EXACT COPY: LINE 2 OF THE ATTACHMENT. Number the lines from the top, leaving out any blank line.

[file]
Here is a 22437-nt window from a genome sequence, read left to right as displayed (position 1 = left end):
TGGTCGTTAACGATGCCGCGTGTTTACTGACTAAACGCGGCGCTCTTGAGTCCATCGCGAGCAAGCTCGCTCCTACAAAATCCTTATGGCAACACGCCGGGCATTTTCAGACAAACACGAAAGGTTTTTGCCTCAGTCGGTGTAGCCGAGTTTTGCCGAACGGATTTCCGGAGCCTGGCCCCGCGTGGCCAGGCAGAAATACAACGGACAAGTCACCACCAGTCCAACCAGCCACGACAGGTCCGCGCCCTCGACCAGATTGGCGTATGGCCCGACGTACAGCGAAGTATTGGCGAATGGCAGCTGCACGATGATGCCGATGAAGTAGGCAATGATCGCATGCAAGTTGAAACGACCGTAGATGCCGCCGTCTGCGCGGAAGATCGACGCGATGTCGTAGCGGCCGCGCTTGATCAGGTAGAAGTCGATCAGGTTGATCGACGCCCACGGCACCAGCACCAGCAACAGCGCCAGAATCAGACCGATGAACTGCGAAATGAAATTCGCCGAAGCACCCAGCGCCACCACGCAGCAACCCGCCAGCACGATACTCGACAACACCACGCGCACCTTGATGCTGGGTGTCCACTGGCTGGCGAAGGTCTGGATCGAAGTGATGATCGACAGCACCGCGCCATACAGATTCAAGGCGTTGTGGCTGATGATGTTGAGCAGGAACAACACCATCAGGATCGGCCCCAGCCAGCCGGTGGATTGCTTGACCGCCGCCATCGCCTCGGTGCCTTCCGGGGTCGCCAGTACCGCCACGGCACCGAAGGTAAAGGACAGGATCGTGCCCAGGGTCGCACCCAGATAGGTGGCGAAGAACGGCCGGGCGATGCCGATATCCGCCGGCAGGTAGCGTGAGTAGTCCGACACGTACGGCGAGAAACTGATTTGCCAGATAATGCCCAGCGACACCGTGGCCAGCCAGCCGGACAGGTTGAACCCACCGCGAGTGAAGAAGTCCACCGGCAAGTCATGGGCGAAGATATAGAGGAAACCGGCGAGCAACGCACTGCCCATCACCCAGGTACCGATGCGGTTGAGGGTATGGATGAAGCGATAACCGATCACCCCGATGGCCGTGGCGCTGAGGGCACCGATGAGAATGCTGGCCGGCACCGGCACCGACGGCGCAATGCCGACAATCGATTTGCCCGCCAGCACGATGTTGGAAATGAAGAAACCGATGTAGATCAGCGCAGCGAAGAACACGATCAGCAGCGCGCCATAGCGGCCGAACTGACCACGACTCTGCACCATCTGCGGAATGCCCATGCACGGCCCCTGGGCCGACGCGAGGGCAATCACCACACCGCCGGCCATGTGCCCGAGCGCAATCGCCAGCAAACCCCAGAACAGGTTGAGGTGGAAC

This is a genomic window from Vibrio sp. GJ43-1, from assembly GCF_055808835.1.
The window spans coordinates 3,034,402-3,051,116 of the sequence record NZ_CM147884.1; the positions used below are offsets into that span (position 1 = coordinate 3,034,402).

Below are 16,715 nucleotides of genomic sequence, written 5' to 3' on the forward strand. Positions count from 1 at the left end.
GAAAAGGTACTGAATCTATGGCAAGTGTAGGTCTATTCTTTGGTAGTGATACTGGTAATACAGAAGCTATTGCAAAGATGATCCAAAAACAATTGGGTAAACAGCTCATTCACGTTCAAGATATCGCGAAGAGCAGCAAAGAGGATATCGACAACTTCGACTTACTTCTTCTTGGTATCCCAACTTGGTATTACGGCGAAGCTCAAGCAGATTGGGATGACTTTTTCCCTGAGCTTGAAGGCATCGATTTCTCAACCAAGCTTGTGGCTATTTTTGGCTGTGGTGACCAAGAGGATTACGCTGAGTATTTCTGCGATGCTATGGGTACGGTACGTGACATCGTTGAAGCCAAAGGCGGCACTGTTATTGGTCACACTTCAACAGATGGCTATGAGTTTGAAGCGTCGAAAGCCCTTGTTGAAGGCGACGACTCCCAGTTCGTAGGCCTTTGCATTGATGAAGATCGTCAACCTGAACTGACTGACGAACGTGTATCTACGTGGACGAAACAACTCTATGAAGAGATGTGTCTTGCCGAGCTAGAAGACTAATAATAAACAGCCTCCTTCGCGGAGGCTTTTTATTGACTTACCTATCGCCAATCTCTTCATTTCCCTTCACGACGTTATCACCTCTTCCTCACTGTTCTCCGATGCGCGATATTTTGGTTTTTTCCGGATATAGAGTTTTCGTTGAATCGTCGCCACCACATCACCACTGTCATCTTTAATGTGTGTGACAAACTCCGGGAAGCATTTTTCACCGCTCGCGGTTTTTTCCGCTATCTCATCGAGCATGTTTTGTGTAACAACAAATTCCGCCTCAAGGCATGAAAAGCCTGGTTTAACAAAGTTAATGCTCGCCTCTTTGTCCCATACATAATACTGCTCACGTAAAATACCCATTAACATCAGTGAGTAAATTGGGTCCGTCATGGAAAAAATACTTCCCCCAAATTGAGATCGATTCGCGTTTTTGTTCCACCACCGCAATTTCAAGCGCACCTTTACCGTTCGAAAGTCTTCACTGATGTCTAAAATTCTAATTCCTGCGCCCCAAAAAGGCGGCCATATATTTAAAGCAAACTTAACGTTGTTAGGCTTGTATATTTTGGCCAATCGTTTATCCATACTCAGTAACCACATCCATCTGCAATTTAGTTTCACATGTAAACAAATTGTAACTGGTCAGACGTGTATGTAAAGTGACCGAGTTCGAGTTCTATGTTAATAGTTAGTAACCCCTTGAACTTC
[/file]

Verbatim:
TGGTCGTTAACGATGCCGCGTGTTTACTGACTAAACGCGGCGCTCTTGAGTCCATCGCGAGCAAGCTCGCTCCTACAAAATCCTTATGGCAACACGCCGGGCATTTTCAGACAAACACGAAAGGTTTTTGCCTCAGTCGGTGTAGCCGAGTTTTGCCGAACGGATTTCCGGAGCCTGGCCCCGCGTGGCCAGGCAGAAATACAACGGACAAGTCACCACCAGTCCAACCAGCCACGACAGGTCCGCGCCCTCGACCAGATTGGCGTATGGCCCGACGTACAGCGAAGTATTGGCGAATGGCAGCTGCACGATGATGCCGATGAAGTAGGCAATGATCGCATGCAAGTTGAAACGACCGTAGATGCCGCCGTCTGCGCGGAAGATCGACGCGATGTCGTAGCGGCCGCGCTTGATCAGGTAGAAGTCGATCAGGTTGATCGACGCCCACGGCACCAGCACCAGCAACAGCGCCAGAATCAGACCGATGAACTGCGAAATGAAATTCGCCGAAGCACCCAGCGCCACCACGCAGCAACCCGCCAGCACGATACTCGACAACACCACGCGCACCTTGATGCTGGGTGTCCACTGGCTGGCGAAGGTCTGGATCGAAGTGATGATCGACAGCACCGCGCCATACAGATTCAAGGCGTTGTGGCTGATGATGTTGAGCAGGAACAACACCATCAGGATCGGCCCCAGCCAGCCGGTGGATTGCTTGACCGCCGCCATCGCCTCGGTGCCTTCCGGGGTCGCCAGTACCGCCACGGCACCGAAGGTAAAGGACAGGATCGTGCCCAGGGTCGCACCCAGATAGGTGGCGAAGAACGGCCGGGCGATGCCGATATCCGCCGGCAGGTAGCGTGAGTAGTCCGACACGTACGGCGAGAAACTGATTTGCCAGATAATGCCCAGCGACACCGTGGCCAGCCAGCCGGACAGGTTGAACCCACCGCGAGTGAAGAAGTCCACCGGCAAGTCATGGGCGAAGATATAGAGGAAACCGGCGAGCAACGCACTGCCCATCACCCAGGTACCGATGCGGTTGAGGGTATGGATGAAGCGATAACCGATCACCCCGATGGCCGTGGCGCTGAGGGCACCGATGAGAATGCTGGCCGGCACCGGCACCGACGGCGCAATGCCGACAATCGATTTGCCCGCCAGCACGATGTTGGAAATGAAGAAACCGATGTAGATCAGCGCAGCGAAGAACACGATCAGCAGCGCGCCATAGCGGCCGAACTGACCACGACTCTGCACCATCTGCGGAATGCCCATGCACGGCCCCTGGGCCGACGCGAGGGCAATCACCACACCGCCGGCCATGTGCCCGAGCGCAATCGCCAGCAAACCCCAGAACAGGTTGAGGTGGAAC